The true master of art makes art look easy.sprezzatura-1

Sprezzatura, a seeming effortlessness in the development of a creation, is something many people aspire to, but it turns out to be more difficult than it looks.

I don’t know how many times I’ve heard students sigh: “I’d like to learn how to work more loosely”. But looseness is not something you can learn. It’s the result of an organic process based on the thorough knowledge of figurative skills.

A mere gesture of studied virtuosity, lacking in depth, remains superficial and empty. This kind of casual nonchalance is often no more than a sloppy display of inability, an attempt to impress with a lot of bravado. In vain. The connoisseur sees through it right away: it’s nothing but hot air. Only a very experienced artist, who has complete mastery of his craft and technique, can afford to work loosely and casually with conviction.

I can hear you think: “Well, Kees, if learning to work more loosely isn’t possible, what are you telling me here?” Don’t be discouraged, I’ll try to help you on your way.

Have you ever noticed that in step-by-step demonstrations in books about painting techniques you often prefer the penultimate stage to the final one? A work of art is often stronger when it’s hardly more than a preliminary sketch, rather than a completely resolved rendering. Such a sketch frequently breathes a spontaneous life force, which can also be found in certain examples of handwriting and signature. You can find the same charisma in the vital expressions of Chinese and Japanese calligraphy. The Romans called it “divinus afflatus” – the divine breath. The X-factor has now been added to technical skill. It’s a talent you’re born with, but which can also be approached by the less gifted through hard work and practice.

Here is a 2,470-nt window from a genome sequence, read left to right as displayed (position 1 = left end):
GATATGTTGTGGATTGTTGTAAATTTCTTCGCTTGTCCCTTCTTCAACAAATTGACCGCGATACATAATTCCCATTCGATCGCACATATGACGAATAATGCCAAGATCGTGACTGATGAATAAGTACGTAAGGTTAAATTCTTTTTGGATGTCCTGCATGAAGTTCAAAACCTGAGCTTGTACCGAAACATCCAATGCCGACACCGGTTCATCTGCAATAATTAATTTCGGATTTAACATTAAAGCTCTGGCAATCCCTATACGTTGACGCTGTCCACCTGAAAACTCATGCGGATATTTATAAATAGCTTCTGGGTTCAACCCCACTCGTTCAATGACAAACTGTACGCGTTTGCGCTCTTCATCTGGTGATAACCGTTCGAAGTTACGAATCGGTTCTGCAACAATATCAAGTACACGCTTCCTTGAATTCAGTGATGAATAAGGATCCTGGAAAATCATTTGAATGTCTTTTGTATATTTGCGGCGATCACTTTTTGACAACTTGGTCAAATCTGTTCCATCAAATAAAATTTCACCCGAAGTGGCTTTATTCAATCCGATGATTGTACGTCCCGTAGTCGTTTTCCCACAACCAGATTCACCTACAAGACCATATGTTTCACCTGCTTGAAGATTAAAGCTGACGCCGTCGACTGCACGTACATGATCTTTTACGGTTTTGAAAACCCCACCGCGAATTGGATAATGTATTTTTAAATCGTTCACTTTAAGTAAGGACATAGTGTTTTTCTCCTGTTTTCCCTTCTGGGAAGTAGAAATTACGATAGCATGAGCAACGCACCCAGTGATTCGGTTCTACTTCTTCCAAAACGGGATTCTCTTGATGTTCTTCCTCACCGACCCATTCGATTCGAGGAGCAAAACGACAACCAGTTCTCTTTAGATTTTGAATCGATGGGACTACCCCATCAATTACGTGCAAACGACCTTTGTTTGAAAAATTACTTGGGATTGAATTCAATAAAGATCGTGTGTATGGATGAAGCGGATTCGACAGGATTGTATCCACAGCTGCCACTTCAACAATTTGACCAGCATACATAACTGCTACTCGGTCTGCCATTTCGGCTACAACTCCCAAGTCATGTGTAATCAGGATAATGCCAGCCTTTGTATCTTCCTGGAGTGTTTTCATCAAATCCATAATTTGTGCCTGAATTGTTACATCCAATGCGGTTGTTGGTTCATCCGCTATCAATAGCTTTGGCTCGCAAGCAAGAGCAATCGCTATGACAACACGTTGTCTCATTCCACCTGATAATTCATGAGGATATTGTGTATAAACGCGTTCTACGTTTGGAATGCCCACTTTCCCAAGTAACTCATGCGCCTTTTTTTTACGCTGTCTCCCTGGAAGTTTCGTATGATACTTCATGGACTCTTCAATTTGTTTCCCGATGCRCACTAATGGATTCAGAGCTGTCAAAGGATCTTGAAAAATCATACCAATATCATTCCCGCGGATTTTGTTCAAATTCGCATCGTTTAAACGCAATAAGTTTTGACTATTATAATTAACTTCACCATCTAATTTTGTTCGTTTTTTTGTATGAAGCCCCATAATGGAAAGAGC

Remember, when you start a thing, you have to want to excel at it. It’s the only way to rise above the material. Only then does effortlessness become easy – once you know how to do it.

Both maker and viewer then learn to enjoy the suggestive stains and lines which constitute the basis of “sprezzatura”, the art of nonchalance and seeming effortlessness.

Still, it’s never easy to give shape to simplicity with style.


If you’d like to learn more about the practical application of this casual way of working, I suggest you read Edo Hannema’s instructive blogs. Highly recommended.

Next time: Wabi Sabi, the beauty of imperfection.

© Kees van Aalst

Unique talent

We’re all amateurs. Life’s too short to be anything else.

Unique talent

When Hokusai, the famous Japanese artist, was eighty years old, he lamented that he was just beginning to learn his craft. Many artists who came after him were well aware that talent is limited by definition, and that the ideal will never be attained.

In the relatively short time available to us we have to find our strengths and develop them as best we can, so don’t try to equal the talent of someone you admire, but make the most of your own. You’ll have your hands full just doing that.